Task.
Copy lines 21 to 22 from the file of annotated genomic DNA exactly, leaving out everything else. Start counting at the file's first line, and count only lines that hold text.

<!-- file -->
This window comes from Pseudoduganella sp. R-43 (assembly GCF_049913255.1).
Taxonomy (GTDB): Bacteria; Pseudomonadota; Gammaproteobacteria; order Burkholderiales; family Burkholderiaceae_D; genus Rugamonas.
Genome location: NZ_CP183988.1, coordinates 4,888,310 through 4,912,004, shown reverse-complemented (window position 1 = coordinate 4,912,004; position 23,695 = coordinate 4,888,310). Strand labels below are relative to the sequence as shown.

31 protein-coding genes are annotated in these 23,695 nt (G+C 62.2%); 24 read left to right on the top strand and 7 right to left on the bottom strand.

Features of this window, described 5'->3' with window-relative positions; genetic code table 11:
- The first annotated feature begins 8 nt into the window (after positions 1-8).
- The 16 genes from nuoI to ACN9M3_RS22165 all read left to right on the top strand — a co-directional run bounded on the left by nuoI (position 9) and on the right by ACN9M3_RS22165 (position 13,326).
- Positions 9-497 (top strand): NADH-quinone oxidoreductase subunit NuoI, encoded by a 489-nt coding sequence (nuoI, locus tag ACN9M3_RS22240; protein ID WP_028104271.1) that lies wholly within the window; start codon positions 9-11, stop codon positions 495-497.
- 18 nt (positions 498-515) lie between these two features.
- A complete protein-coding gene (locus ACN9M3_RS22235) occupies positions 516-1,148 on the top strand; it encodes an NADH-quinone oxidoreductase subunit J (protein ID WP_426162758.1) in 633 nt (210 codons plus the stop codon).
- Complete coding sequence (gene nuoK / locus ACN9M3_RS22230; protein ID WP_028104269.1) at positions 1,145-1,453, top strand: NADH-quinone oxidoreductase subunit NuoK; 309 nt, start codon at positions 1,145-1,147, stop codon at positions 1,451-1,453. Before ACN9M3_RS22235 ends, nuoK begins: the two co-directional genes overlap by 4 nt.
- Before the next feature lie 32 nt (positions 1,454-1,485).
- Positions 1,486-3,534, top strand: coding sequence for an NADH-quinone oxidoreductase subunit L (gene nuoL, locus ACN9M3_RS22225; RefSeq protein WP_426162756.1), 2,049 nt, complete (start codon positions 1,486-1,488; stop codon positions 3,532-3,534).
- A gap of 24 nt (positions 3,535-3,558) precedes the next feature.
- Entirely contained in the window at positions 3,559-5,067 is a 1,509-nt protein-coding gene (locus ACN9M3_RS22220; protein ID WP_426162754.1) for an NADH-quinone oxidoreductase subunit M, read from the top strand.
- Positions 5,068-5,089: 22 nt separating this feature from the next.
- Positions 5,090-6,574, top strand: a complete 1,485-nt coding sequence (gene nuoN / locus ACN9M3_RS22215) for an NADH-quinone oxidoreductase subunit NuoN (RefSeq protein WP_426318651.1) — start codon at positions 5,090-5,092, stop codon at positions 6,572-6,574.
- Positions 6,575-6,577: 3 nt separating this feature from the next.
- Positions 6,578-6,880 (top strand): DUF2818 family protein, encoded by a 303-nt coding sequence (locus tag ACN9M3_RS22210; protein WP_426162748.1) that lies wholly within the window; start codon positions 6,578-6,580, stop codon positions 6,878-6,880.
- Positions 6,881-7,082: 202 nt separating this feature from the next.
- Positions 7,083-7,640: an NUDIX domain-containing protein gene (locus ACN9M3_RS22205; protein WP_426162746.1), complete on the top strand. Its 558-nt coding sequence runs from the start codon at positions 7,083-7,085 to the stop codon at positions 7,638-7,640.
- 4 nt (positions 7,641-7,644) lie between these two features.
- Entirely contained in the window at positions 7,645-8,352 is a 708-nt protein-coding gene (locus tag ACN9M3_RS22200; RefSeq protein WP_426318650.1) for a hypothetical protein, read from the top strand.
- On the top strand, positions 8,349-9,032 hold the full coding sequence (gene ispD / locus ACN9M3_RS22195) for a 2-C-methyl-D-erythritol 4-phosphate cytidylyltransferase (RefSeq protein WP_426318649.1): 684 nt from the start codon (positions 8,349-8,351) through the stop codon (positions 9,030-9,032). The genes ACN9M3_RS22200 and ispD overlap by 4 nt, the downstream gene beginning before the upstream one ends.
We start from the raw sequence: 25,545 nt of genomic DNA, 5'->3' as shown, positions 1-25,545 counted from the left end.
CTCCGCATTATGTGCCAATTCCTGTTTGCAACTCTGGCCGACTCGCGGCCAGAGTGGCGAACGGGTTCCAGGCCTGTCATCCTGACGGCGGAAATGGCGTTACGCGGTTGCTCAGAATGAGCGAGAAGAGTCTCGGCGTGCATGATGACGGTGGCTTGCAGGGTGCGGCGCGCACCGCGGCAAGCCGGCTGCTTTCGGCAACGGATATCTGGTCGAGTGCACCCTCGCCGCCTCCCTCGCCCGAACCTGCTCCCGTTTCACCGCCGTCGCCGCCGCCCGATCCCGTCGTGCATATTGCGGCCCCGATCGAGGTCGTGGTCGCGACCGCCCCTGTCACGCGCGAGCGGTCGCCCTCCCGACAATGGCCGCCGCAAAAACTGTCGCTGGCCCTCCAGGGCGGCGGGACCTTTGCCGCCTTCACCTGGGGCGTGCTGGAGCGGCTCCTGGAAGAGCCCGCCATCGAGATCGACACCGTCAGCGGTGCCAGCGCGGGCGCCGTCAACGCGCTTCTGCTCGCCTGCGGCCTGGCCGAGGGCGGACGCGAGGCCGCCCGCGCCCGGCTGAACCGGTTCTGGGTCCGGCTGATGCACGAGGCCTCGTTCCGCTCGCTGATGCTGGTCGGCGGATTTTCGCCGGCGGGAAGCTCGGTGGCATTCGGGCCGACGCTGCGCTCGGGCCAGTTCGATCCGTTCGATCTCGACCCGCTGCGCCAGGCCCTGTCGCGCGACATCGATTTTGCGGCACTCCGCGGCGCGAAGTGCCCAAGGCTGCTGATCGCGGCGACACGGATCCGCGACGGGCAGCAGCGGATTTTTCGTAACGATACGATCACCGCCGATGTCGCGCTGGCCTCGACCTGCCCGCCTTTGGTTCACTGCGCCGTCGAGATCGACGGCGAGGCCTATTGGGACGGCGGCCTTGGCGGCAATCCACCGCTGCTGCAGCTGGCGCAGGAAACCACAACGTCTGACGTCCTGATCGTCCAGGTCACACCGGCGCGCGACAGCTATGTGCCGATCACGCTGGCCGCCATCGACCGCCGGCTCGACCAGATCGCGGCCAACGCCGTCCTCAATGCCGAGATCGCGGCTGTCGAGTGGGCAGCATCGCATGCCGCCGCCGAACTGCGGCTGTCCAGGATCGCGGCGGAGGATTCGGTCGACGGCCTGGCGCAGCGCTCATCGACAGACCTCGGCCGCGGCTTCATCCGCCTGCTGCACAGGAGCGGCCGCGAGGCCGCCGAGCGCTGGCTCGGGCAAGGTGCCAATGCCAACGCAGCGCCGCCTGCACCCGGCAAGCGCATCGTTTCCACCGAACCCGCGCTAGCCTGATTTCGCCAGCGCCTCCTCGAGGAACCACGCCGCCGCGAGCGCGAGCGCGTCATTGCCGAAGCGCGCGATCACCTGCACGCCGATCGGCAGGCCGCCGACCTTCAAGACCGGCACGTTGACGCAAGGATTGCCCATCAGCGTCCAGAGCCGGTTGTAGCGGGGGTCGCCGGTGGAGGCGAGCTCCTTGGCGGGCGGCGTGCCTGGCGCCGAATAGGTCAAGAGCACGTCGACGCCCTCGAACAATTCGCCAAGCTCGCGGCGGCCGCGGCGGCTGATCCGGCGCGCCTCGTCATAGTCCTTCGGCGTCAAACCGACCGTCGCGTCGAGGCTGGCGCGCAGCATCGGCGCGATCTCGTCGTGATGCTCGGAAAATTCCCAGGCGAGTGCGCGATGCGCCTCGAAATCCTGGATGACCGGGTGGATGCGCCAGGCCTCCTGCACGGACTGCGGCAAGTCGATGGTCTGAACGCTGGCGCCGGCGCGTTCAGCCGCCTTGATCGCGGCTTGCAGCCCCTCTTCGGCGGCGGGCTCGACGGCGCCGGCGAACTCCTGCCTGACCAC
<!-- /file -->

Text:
- Positions 7,083-7,640: an NUDIX domain-containing protein gene (locus ACN9M3_RS22205; protein WP_426162746.1), complete on the top strand. Its 558-nt coding sequence runs from the start codon at positions 7,083-7,085 to the stop codon at positions 7,638-7,640.
- 4 nt (positions 7,641-7,644) lie between these two features.